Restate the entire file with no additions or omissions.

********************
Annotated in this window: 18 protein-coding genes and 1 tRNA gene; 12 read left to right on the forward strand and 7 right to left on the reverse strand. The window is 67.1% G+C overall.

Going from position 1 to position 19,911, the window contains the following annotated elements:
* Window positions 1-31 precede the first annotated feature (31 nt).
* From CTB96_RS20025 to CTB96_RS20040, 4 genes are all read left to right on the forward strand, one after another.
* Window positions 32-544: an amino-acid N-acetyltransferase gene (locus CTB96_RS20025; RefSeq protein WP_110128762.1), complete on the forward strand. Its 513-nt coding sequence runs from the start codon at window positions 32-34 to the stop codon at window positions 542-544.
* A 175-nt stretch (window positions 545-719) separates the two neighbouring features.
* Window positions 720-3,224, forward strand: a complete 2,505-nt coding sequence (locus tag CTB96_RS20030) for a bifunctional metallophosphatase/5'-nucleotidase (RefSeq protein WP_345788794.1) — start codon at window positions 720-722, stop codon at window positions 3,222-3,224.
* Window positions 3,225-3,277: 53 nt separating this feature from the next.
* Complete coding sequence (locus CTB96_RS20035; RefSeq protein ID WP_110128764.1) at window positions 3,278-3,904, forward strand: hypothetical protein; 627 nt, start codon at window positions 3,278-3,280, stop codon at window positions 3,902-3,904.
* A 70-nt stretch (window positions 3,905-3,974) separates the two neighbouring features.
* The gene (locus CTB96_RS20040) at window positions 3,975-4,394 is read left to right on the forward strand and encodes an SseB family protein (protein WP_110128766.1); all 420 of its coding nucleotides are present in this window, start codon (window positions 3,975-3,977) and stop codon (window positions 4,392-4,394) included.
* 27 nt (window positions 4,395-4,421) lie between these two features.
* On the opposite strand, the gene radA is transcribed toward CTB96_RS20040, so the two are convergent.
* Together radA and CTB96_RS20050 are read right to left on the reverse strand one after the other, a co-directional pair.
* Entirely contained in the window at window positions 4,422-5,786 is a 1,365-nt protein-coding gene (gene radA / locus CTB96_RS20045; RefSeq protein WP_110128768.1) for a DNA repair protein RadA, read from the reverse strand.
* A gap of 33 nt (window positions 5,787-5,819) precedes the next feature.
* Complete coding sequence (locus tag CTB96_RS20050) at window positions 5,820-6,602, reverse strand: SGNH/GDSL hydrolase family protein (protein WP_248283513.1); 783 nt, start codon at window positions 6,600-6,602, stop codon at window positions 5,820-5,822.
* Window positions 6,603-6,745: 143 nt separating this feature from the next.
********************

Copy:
Annotated in this window: 18 protein-coding genes and 1 tRNA gene; 12 read left to right on the forward strand and 7 right to left on the reverse strand. The window is 67.1% G+C overall.

Going from position 1 to position 19,911, the window contains the following annotated elements:
* Window positions 1-31 precede the first annotated feature (31 nt).
* From CTB96_RS20025 to CTB96_RS20040, 4 genes are all read left to right on the forward strand, one after another.
* Window positions 32-544: an amino-acid N-acetyltransferase gene (locus CTB96_RS20025; RefSeq protein WP_110128762.1), complete on the forward strand. Its 513-nt coding sequence runs from the start codon at window positions 32-34 to the stop codon at window positions 542-544.
* A 175-nt stretch (window positions 545-719) separates the two neighbouring features.
* Window positions 720-3,224, forward strand: a complete 2,505-nt coding sequence (locus tag CTB96_RS20030) for a bifunctional metallophosphatase/5'-nucleotidase (RefSeq protein WP_345788794.1) — start codon at window positions 720-722, stop codon at window positions 3,222-3,224.
* Window positions 3,225-3,277: 53 nt separating this feature from the next.
* Complete coding sequence (locus CTB96_RS20035; RefSeq protein ID WP_110128764.1) at window positions 3,278-3,904, forward strand: hypothetical protein; 627 nt, start codon at window positions 3,278-3,280, stop codon at window positions 3,902-3,904.
* A 70-nt stretch (window positions 3,905-3,974) separates the two neighbouring features.
* The gene (locus CTB96_RS20040) at window positions 3,975-4,394 is read left to right on the forward strand and encodes an SseB family protein (protein WP_110128766.1); all 420 of its coding nucleotides are present in this window, start codon (window positions 3,975-3,977) and stop codon (window positions 4,392-4,394) included.
* 27 nt (window positions 4,395-4,421) lie between these two features.
* On the opposite strand, the gene radA is transcribed toward CTB96_RS20040, so the two are convergent.
* Together radA and CTB96_RS20050 are read right to left on the reverse strand one after the other, a co-directional pair.
* Entirely contained in the window at window positions 4,422-5,786 is a 1,365-nt protein-coding gene (gene radA / locus CTB96_RS20045; RefSeq protein WP_110128768.1) for a DNA repair protein RadA, read from the reverse strand.
* A gap of 33 nt (window positions 5,787-5,819) precedes the next feature.
* Complete coding sequence (locus tag CTB96_RS20050) at window positions 5,820-6,602, reverse strand: SGNH/GDSL hydrolase family protein (protein WP_248283513.1); 783 nt, start codon at window positions 6,600-6,602, stop codon at window positions 5,820-5,822.
* Window positions 6,603-6,745: 143 nt separating this feature from the next.